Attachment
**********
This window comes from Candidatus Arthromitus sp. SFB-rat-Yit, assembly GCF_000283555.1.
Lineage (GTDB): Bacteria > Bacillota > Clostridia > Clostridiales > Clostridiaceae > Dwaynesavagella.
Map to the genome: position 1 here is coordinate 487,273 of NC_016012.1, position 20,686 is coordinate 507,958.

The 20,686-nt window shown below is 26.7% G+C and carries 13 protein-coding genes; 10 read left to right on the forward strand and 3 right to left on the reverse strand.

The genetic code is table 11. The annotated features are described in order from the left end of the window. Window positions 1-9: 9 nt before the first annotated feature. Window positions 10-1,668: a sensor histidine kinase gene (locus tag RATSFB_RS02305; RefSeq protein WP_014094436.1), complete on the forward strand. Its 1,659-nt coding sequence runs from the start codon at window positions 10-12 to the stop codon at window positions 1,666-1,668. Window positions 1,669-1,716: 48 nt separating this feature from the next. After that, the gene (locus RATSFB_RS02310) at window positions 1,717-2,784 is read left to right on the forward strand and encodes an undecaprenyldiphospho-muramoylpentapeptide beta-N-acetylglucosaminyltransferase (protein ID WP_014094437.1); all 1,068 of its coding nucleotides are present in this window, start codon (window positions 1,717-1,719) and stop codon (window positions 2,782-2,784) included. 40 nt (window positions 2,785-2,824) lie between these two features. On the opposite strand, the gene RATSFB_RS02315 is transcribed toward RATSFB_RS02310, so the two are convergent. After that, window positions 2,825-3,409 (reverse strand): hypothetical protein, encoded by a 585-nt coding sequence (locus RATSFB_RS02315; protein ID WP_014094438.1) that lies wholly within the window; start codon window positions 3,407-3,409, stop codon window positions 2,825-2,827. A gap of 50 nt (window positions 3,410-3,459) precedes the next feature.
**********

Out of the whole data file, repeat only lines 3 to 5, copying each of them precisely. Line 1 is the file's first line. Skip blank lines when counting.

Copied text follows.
Map to the genome: position 1 here is coordinate 487,273 of NC_016012.1, position 20,686 is coordinate 507,958.

The 20,686-nt window shown below is 26.7% G+C and carries 13 protein-coding genes; 10 read left to right on the forward strand and 3 right to left on the reverse strand.

The genetic code is table 11. The annotated features are described in order from the left end of the window. Window positions 1-9: 9 nt before the first annotated feature. Window positions 10-1,668: a sensor histidine kinase gene (locus tag RATSFB_RS02305; RefSeq protein WP_014094436.1), complete on the forward strand. Its 1,659-nt coding sequence runs from the start codon at window positions 10-12 to the stop codon at window positions 1,666-1,668. Window positions 1,669-1,716: 48 nt separating this feature from the next. After that, the gene (locus RATSFB_RS02310) at window positions 1,717-2,784 is read left to right on the forward strand and encodes an undecaprenyldiphospho-muramoylpentapeptide beta-N-acetylglucosaminyltransferase (protein ID WP_014094437.1); all 1,068 of its coding nucleotides are present in this window, start codon (window positions 1,717-1,719) and stop codon (window positions 2,782-2,784) included. 40 nt (window positions 2,785-2,824) lie between these two features. On the opposite strand, the gene RATSFB_RS02315 is transcribed toward RATSFB_RS02310, so the two are convergent. After that, window positions 2,825-3,409 (reverse strand): hypothetical protein, encoded by a 585-nt coding sequence (locus RATSFB_RS02315; protein ID WP_014094438.1) that lies wholly within the window; start codon window positions 3,407-3,409, stop codon window positions 2,825-2,827. A gap of 50 nt (window positions 3,410-3,459) precedes the next feature.